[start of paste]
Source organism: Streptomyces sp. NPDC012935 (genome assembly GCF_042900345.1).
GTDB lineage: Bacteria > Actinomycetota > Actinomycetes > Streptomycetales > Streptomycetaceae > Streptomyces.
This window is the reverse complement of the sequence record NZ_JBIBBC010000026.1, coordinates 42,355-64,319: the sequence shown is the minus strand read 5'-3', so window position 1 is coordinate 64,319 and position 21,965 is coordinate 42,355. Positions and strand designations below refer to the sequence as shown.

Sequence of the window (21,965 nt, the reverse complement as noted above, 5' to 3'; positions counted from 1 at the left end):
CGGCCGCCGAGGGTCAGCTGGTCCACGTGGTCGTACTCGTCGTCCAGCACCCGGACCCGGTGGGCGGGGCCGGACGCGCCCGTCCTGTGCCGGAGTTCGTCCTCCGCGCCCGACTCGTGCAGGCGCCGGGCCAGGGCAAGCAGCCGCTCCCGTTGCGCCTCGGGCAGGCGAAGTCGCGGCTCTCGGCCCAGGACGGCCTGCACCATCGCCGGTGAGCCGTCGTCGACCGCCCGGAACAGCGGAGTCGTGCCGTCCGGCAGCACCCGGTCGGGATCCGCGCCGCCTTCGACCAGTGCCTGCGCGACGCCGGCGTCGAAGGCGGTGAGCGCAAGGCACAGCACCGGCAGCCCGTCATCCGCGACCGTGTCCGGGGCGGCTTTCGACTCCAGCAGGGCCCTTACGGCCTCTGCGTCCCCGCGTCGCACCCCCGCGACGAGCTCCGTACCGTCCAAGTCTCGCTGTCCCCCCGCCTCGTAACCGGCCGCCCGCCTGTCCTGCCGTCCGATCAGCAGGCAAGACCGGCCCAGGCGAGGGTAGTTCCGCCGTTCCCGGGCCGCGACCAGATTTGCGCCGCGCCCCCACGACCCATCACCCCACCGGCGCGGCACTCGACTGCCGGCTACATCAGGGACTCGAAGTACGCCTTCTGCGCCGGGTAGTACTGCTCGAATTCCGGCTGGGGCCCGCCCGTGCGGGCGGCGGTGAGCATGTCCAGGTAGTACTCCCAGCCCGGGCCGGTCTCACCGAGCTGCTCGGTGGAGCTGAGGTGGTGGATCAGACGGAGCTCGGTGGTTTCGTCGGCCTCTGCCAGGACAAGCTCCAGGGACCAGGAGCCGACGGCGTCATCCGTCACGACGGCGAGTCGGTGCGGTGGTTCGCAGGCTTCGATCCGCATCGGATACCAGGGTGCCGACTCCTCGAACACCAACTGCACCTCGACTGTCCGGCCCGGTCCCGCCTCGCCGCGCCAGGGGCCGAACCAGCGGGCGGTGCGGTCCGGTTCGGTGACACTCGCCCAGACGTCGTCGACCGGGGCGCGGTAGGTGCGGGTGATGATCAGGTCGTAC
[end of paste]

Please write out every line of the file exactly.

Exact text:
Source organism: Streptomyces sp. NPDC012935 (genome assembly GCF_042900345.1).
GTDB lineage: Bacteria > Actinomycetota > Actinomycetes > Streptomycetales > Streptomycetaceae > Streptomyces.
This window is the reverse complement of the sequence record NZ_JBIBBC010000026.1, coordinates 42,355-64,319: the sequence shown is the minus strand read 5'-3', so window position 1 is coordinate 64,319 and position 21,965 is coordinate 42,355. Positions and strand designations below refer to the sequence as shown.

Sequence of the window (21,965 nt, the reverse complement as noted above, 5' to 3'; positions counted from 1 at the left end):
CGGCCGCCGAGGGTCAGCTGGTCCACGTGGTCGTACTCGTCGTCCAGCACCCGGACCCGGTGGGCGGGGCCGGACGCGCCCGTCCTGTGCCGGAGTTCGTCCTCCGCGCCCGACTCGTGCAGGCGCCGGGCCAGGGCAAGCAGCCGCTCCCGTTGCGCCTCGGGCAGGCGAAGTCGCGGCTCTCGGCCCAGGACGGCCTGCACCATCGCCGGTGAGCCGTCGTCGACCGCCCGGAACAGCGGAGTCGTGCCGTCCGGCAGCACCCGGTCGGGATCCGCGCCGCCTTCGACCAGTGCCTGCGCGACGCCGGCGTCGAAGGCGGTGAGCGCAAGGCACAGCACCGGCAGCCCGTCATCCGCGACCGTGTCCGGGGCGGCTTTCGACTCCAGCAGGGCCCTTACGGCCTCTGCGTCCCCGCGTCGCACCCCCGCGACGAGCTCCGTACCGTCCAAGTCTCGCTGTCCCCCCGCCTCGTAACCGGCCGCCCGCCTGTCCTGCCGTCCGATCAGCAGGCAAGACCGGCCCAGGCGAGGGTAGTTCCGCCGTTCCCGGGCCGCGACCAGATTTGCGCCGCGCCCCCACGACCCATCACCCCACCGGCGCGGCACTCGACTGCCGGCTACATCAGGGACTCGAAGTACGCCTTCTGCGCCGGGTAGTACTGCTCGAATTCCGGCTGGGGCCCGCCCGTGCGGGCGGCGGTGAGCATGTCCAGGTAGTACTCCCAGCCCGGGCCGGTCTCACCGAGCTGCTCGGTGGAGCTGAGGTGGTGGATCAGACGGAGCTCGGTGGTTTCGTCGGCCTCTGCCAGGACAAGCTCCAGGGACCAGGAGCCGACGGCGTCATCCGTCACGACGGCGAGTCGGTGCGGTGGTTCGCAGGCTTCGATCCGCATCGGATACCAGGGTGCCGACTCCTCGAACACCAACTGCACCTCGACTGTCCGGCCCGGTCCCGCCTCGCCGCGCCAGGGGCCGAACCAGCGGGCGGTGCGGTCCGGTTCGGTGACACTCGCCCAGACGTCGTCGACCGGGGCGCGGTAGGTGCGGGTGATGATCAGGTCGTAC